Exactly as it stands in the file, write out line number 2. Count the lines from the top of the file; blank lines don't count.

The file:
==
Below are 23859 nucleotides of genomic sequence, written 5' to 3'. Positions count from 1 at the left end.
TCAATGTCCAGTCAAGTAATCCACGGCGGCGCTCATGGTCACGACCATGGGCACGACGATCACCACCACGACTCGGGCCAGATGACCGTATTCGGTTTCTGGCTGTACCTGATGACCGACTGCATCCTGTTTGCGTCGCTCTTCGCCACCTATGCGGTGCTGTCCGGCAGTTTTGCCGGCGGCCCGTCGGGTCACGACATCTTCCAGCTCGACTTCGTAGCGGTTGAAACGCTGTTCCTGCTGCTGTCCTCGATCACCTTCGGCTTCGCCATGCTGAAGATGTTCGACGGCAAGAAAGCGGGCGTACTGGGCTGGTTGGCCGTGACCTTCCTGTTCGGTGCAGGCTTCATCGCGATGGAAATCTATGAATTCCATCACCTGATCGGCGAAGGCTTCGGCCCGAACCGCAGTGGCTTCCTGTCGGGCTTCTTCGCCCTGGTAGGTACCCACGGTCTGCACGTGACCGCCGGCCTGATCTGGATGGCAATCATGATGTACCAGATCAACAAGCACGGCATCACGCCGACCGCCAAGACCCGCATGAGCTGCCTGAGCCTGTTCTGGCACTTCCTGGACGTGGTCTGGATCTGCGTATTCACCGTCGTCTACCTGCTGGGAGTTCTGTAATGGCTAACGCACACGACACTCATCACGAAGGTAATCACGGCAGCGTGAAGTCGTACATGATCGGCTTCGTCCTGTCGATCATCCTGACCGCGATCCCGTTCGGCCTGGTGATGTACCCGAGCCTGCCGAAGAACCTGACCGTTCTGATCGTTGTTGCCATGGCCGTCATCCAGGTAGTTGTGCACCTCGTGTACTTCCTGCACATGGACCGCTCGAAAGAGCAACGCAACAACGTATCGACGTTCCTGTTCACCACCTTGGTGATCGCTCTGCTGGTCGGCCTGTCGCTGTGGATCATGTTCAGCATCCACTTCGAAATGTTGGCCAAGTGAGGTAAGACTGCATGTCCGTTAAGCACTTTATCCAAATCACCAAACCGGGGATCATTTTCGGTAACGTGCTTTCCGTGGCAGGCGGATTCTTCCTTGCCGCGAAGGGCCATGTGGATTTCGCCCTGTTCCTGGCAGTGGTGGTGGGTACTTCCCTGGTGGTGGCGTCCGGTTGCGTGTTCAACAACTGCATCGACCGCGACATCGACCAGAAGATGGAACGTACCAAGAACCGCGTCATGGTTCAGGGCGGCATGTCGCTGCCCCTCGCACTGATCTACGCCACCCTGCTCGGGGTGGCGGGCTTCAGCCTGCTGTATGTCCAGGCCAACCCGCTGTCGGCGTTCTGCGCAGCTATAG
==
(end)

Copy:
TCAATGTCCAGTCAAGTAATCCACGGCGGCGCTCATGGTCACGACCATGGGCACGACGATCACCACCACGACTCGGGCCAGATGACCGTATTCGGTTTCTGGCTGTACCTGATGACCGACTGCATCCTGTTTGCGTCGCTCTTCGCCACCTATGCGGTGCTGTCCGGCAGTTTTGCCGGCGGCCCGTCGGGTCACGACATCTTCCAGCTCGACTTCGTAGCGGTTGAAACGCTGTTCCTGCTGCTGTCCTCGATCACCTTCGGCTTCGCCATGCTGAAGATGTTCGACGGCAAGAAAGCGGGCGTACTGGGCTGGTTGGCCGTGACCTTCCTGTTCGGTGCAGGCTTCATCGCGATGGAAATCTATGAATTCCATCACCTGATCGGCGAAGGCTTCGGCCCGAACCGCAGTGGCTTCCTGTCGGGCTTCTTCGCCCTGGTAGGTACCCACGGTCTGCACGTGACCGCCGGCCTGATCTGGATGGCAATCATGATGTACCAGATCAACAAGCACGGCATCACGCCGACCGCCAAGACCCGCATGAGCTGCCTGAGCCTGTTCTGGCACTTCCTGGACGTGGTCTGGATCTGCGTATTCACCGTCGTCTACCTGCTGGGAGTTCTGTAATGGCTAACGCACACGACACTCATCACGAAGGTAATCACGGCAGCGTGAAGTCGTACATGATCGGCTTCGTCCTGTCGATCATCCTGACCGCGATCCCGTTCGGCCTGGTGATGTACCCGAGCCTGCCGAAGAACCTGACCGTTCTGATCGTTGTTGCCATGGCCGTCATCCAGGTAGTTGTGCACCTCGTGTACTTCCTGCACATGGACCGCTCGAAAGAGCAACGCAACAACGTATCGACGTTCCTGTTCACCACCTTGGTGATCGCTCTGCTGGTCGGCCTGTCGCTGTGGATCATGTTCAGCATCCACTTCGAAATGTTGGCCAAGTGAGGTAAGACTGCATGTCCGTTAAGCACTTTATCCAAATCACCAAACCGGGGATCATTTTCGGTAACGTGCTTTCCGTGGCAGGCGGATTCTTCCTTGCCGCGAAGGGCCATGTGGATTTCGCCCTGTTCCTGGCAGTGGTGGTGGGTACTTCCCTGGTGGTGGCGTCCGGTTGCGTGTTCAACAACTGCATCGACCGCGACATCGACCAGAAGATGGAACGTACCAAGAACCGCGTCATGGTTCAGGGCGGCATGTCGCTGCCCCTCGCACTGATCTACGCCACCCTGCTCGGGGTGGCGGGCTTCAGCCTGCTGTATGTCCAGGCCAACCCGCTGTCGGCGTTCTGCGCAGCTATAG